Caprock Magic

Tonight was quite the treat for those who got out to chase a lone supercell just west of Amarillo, TX, in Bushland, TX. SPC had the area highlighted as general thunderstorms, with a "see text" just north of the Texas panhandle. The tornado probabilities were labeled less than 2% across the CONUS. You can view the outlooks for 4/20/10 here. The following is a synopsis of the event, including pictures of the tornado by CTV/DM storm chaser Brandon Green.

We'll begin by taking a look at the surface. As you can see, there is a low over New Mexico, about 100 miles W of Amarillo, TX. The surface obs. in Amarillo were 58/54, which were a little cooler than the surrounding area, but the same dewpoint.

Also below is a visible satellite loop with some added commentary. A boundary is clearly visible on satellite imagery, running primarily in a north-south direction. This boundary can bee seen throughout the entire loop with the exception of the last few frames. While it may not be easily visible at those times, it is clear where it is by looking at storm initiation off this boundary. I have also circled the tornadic supercell in the animation, as well as labeled the time that the tornado was on the ground.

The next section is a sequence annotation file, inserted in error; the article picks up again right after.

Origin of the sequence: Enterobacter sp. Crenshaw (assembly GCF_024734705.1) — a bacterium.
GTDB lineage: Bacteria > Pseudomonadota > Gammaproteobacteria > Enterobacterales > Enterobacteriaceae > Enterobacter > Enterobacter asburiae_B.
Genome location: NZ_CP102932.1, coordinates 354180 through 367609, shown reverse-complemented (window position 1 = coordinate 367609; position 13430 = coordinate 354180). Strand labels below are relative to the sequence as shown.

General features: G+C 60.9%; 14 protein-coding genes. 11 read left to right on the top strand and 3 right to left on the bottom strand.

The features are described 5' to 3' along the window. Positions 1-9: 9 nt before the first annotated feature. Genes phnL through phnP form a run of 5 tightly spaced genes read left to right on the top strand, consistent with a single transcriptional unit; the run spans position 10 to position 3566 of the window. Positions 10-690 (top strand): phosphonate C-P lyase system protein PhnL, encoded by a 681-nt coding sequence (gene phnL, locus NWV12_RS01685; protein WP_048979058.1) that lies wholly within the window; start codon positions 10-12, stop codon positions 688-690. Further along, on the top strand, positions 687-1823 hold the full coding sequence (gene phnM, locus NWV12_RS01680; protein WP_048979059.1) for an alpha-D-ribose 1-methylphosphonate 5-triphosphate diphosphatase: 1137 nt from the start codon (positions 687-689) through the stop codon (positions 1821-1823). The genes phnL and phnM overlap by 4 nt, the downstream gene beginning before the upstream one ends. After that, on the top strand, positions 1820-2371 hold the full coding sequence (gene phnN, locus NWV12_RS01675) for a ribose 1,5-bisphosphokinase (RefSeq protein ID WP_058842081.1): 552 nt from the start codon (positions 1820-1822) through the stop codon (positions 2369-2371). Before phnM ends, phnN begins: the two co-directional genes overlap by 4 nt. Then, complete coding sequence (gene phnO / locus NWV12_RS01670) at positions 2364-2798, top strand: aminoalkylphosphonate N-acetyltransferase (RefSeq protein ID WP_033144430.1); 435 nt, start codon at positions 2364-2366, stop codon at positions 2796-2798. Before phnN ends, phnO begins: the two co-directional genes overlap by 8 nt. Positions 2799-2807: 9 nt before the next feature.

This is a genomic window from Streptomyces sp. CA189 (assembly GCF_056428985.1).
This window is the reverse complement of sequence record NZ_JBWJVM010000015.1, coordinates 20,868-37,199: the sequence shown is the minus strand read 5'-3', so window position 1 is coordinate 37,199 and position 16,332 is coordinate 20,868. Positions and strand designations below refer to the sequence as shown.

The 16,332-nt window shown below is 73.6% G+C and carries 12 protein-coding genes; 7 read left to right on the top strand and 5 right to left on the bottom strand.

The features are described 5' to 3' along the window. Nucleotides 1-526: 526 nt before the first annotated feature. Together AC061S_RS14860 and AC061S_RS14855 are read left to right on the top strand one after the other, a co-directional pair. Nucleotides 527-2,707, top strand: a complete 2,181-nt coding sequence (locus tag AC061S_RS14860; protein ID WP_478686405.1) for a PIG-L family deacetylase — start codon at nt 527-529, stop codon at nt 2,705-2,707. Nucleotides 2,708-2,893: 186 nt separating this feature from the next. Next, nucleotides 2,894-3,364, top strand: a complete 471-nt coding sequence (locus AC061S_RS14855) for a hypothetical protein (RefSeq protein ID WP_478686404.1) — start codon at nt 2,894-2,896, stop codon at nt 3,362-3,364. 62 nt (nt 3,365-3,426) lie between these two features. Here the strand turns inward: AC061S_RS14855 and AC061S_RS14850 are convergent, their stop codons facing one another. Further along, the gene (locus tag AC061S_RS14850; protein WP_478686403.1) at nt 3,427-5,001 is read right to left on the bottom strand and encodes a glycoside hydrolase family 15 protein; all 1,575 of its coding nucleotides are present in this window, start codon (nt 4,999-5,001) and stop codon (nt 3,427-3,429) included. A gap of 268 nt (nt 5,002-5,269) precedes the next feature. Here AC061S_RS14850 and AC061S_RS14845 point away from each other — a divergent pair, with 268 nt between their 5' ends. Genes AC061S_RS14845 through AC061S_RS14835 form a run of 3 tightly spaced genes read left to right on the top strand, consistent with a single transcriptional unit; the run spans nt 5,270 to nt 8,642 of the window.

Now we'll take a look at the environment during this event. The following are forecast model skew-t diagrams, and hodographs. The skew-t diragrams both showed a little cap, or inversion at about 800mb, with CAPE values near 1000 J/kg. The lower level winds are also pretty decent, with nice turning of height, creating a nicely looped hodograph which correlates with rotating updrafts.

Next we will look at an atmospheric parameter. Shown below is the surface vorticity, divergence, and convergence map at 0z (about the same time as the tornado). Divergence is shown at the surface near the tornado, and vorticity is also decent at 8-12 units (10^-5/s).

Finally, here are a few screenshots of the radar, and actual images of the tornado taken by chaser Brandon Green.